Our Taoiseach will be shedding few tears over the departure of Senators Fidelma Healy Eames and Paul Bradford last week.
Both are the sort of independent-thinking politicians who, like Lucinda Creighton or Billy Timmins, are viewed with suspicion by Enda Kenny who prefers ambitious new TDs who do not suffer from a querying disposition.
But, while such virgin brides of Enda (in a political sense) as Regina Doherty are far more to Mr Kenny's liking, the Taoiseach should not sleep too easily on his Castlebar settle bed.
Mr Kenny may have purged his party of a small nest of 'turbulent priests' but he should be enough of an aficionado of horse racing to know that when it comes to falls, loose horses cause more damage than high fences.
Outside of the seven dispossessed ones, the loosest horse of all that Mr Kenny must watch is the runaway Seanad referendum.
The Dear Leader may have been pleased by the apparent immolation of David Norris in the Seanad last week. However, despite the best efforts of the senators to make life easy for Mr Kenny, this outwardly frivolous referendum may be the catalyst for a plague of troubles.
As with abortion, Fine Gael is split on the Seanad, with the former issue a mere teaser when compared to the havoc that the Seanad referendum will wreak upon a Fine Gael party that is visibly separating into fissiparous gangs.
This will be more galling to Mr Kenny for one of the Dear Leader's core values has been to do anything to prevent a return by Fine Gael to factionalism.
That plan is now lying in a heap of dust, for outside of that gang of a dozen senators, who will never forgive Mr Kenny, particularly if they are victorious in the referendum, there is plenty more trouble coming from the remaining 20 dead TDs walking, such as Michael Creed, Charlie Flanagan and Damien English, who remain unforgiven after Richard Bruton's failed coup.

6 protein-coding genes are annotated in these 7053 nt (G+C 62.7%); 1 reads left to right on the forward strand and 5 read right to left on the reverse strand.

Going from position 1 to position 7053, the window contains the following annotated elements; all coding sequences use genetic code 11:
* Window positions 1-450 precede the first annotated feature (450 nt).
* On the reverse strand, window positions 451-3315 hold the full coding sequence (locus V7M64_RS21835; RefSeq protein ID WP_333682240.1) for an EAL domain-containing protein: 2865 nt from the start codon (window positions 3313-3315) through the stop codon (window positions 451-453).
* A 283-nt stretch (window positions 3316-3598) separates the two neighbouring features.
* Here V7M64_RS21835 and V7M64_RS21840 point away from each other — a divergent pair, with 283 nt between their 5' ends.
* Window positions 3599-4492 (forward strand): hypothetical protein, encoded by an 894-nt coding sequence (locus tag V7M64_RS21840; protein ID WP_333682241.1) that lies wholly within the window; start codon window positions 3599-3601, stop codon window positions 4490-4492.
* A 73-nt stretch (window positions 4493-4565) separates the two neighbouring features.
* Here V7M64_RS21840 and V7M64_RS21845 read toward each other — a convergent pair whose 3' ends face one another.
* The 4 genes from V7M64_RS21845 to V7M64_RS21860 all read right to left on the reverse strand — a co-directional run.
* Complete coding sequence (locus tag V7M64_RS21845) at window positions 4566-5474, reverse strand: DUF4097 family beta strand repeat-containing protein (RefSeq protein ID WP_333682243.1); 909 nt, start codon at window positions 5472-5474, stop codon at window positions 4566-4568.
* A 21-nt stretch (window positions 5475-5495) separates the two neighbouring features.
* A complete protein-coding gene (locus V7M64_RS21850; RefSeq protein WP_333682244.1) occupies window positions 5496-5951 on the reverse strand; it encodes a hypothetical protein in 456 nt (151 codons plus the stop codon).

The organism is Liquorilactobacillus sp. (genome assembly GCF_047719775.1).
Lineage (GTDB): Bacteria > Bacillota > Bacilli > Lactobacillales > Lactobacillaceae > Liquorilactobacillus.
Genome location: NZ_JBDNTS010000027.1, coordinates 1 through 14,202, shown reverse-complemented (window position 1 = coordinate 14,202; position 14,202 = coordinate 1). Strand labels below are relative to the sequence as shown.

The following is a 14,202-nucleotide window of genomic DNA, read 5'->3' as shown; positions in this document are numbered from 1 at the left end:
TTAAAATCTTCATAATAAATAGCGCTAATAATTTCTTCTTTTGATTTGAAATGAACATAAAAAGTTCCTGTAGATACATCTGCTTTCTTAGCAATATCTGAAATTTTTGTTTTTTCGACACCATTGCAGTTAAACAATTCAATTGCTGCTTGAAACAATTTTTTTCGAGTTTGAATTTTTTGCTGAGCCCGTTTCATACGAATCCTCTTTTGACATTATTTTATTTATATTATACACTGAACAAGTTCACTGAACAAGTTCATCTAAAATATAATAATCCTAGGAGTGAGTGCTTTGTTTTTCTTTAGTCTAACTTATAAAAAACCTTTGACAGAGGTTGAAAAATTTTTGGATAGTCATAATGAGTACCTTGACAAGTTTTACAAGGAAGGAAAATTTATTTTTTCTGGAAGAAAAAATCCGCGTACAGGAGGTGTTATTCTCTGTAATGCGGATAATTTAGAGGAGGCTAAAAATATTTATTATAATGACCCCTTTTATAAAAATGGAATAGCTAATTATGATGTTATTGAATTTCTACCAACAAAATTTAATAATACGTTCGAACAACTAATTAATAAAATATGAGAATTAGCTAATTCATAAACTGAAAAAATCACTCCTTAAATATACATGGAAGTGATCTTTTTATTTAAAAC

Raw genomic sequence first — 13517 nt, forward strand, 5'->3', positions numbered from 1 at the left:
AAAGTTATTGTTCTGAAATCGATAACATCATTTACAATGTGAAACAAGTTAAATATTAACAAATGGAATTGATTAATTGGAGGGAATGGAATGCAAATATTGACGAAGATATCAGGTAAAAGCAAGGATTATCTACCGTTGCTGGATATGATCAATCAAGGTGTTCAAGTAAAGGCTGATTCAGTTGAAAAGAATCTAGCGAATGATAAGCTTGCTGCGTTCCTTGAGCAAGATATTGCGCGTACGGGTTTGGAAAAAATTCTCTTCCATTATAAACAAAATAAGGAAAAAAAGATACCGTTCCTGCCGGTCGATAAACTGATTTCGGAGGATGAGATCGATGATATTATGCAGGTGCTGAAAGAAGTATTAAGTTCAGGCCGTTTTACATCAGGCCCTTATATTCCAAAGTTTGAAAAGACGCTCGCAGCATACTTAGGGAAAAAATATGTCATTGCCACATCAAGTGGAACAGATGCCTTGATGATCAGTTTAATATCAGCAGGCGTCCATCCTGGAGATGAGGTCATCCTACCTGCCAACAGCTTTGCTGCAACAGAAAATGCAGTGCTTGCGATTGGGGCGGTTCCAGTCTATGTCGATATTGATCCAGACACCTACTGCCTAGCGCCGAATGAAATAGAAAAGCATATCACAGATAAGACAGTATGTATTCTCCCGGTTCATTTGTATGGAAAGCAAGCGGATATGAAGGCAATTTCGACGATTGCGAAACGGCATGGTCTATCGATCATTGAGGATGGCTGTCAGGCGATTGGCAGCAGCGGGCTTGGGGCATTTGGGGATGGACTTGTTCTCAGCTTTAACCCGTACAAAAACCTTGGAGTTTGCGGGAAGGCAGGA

Then there are ranks of the newly disaffected, disillusioned by the brutal realities of an abortion debate where politicians were forced to vote against their consciences to remain in Fine Gael.
The sense of disillusion has also been enhanced by the realisation that those notions of any wide-ranging cabinet reshuffle are as illusory as an oasis mirage in the desert.
Instead, a new sense of reality is dawning that our Grumpy Old Men, luxuriating in power after decades in the wilderness, have no intention of leaving the political stage to become nuisances under their wives' feet.
All this is creating a level of political tinder where the Seanad referendum is poised to light a major fire under the Taoiseach's feet.
The Seanad referendum is, despite the harmless history of this often derided institution, about to evolve into a battle for the soul of Irish democracy.
The reason for this is that two and a half years into Enda's 'democratic revolution' the Seanad is the final location that can hold our Government, and its gargantuan majority, to account.
There may have been much talk about accountability and new ways of doing things before and even after the election, but, accountability blossoms rarely in Leinster House these days.
Within Fine Gael for example, Enda appears to have adopted the views of Machiavelli that the ungrateful, fickle covetous nature of mankind means it is "much safer to be feared than loved".
But while the Dear Leader has cleaned out the FG Augean stables of dissent, this has come at the expense of any real freedom of speech or thought.
In the Dail, the Opposition consists of a warring coalition of the undesirables (Sinn Fein and the Ming and Mick wing of the independents) the Unforgiven Fianna Fail) and a mix of idealistic independents, FG independents, and Labour independents and now even that rare flower known as a SF independent TD.